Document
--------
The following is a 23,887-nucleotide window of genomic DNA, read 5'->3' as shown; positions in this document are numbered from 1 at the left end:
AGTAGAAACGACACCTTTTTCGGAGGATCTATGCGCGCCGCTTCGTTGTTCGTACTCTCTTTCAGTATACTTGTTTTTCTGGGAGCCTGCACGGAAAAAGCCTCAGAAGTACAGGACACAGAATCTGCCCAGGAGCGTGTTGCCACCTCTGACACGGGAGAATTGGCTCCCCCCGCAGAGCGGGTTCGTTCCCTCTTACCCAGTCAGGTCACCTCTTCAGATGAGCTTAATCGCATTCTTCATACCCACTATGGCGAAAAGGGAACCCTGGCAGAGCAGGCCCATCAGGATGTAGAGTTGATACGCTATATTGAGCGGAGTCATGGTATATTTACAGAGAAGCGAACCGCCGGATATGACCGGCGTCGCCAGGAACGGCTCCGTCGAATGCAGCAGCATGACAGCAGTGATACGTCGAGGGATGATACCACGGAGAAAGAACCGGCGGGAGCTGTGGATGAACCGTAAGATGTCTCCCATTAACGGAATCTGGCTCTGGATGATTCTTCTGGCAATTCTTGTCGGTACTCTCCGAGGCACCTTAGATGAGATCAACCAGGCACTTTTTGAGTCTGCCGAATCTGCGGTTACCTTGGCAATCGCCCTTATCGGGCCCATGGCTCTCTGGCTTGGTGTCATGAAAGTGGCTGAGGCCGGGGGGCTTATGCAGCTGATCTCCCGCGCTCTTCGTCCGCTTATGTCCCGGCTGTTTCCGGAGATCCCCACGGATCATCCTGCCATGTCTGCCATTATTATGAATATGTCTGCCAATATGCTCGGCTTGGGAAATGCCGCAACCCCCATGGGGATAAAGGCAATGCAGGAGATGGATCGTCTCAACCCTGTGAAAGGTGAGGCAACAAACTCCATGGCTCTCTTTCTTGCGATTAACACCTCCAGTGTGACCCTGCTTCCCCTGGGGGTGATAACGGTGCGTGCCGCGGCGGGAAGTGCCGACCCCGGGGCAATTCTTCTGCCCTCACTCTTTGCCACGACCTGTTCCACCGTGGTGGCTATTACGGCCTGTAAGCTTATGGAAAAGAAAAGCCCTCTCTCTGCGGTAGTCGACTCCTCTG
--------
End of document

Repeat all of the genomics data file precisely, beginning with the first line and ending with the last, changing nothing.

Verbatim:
The following is a 23,887-nucleotide window of genomic DNA, read 5'->3' as shown; positions in this document are numbered from 1 at the left end:
AGTAGAAACGACACCTTTTTCGGAGGATCTATGCGCGCCGCTTCGTTGTTCGTACTCTCTTTCAGTATACTTGTTTTTCTGGGAGCCTGCACGGAAAAAGCCTCAGAAGTACAGGACACAGAATCTGCCCAGGAGCGTGTTGCCACCTCTGACACGGGAGAATTGGCTCCCCCCGCAGAGCGGGTTCGTTCCCTCTTACCCAGTCAGGTCACCTCTTCAGATGAGCTTAATCGCATTCTTCATACCCACTATGGCGAAAAGGGAACCCTGGCAGAGCAGGCCCATCAGGATGTAGAGTTGATACGCTATATTGAGCGGAGTCATGGTATATTTACAGAGAAGCGAACCGCCGGATATGACCGGCGTCGCCAGGAACGGCTCCGTCGAATGCAGCAGCATGACAGCAGTGATACGTCGAGGGATGATACCACGGAGAAAGAACCGGCGGGAGCTGTGGATGAACCGTAAGATGTCTCCCATTAACGGAATCTGGCTCTGGATGATTCTTCTGGCAATTCTTGTCGGTACTCTCCGAGGCACCTTAGATGAGATCAACCAGGCACTTTTTGAGTCTGCCGAATCTGCGGTTACCTTGGCAATCGCCCTTATCGGGCCCATGGCTCTCTGGCTTGGTGTCATGAAAGTGGCTGAGGCCGGGGGGCTTATGCAGCTGATCTCCCGCGCTCTTCGTCCGCTTATGTCCCGGCTGTTTCCGGAGATCCCCACGGATCATCCTGCCATGTCTGCCATTATTATGAATATGTCTGCCAATATGCTCGGCTTGGGAAATGCCGCAACCCCCATGGGGATAAAGGCAATGCAGGAGATGGATCGTCTCAACCCTGTGAAAGGTGAGGCAACAAACTCCATGGCTCTCTTTCTTGCGATTAACACCTCCAGTGTGACCCTGCTTCCCCTGGGGGTGATAACGGTGCGTGCCGCGGCGGGAAGTGCCGACCCCGGGGCAATTCTTCTGCCCTCACTCTTTGCCACGACCTGTTCCACCGTGGTGGCTATTACGGCCTGTAAGCTTATGGAAAAGAAAAGCCCTCTCTCTGCGGTAGTCGACTCCTCTG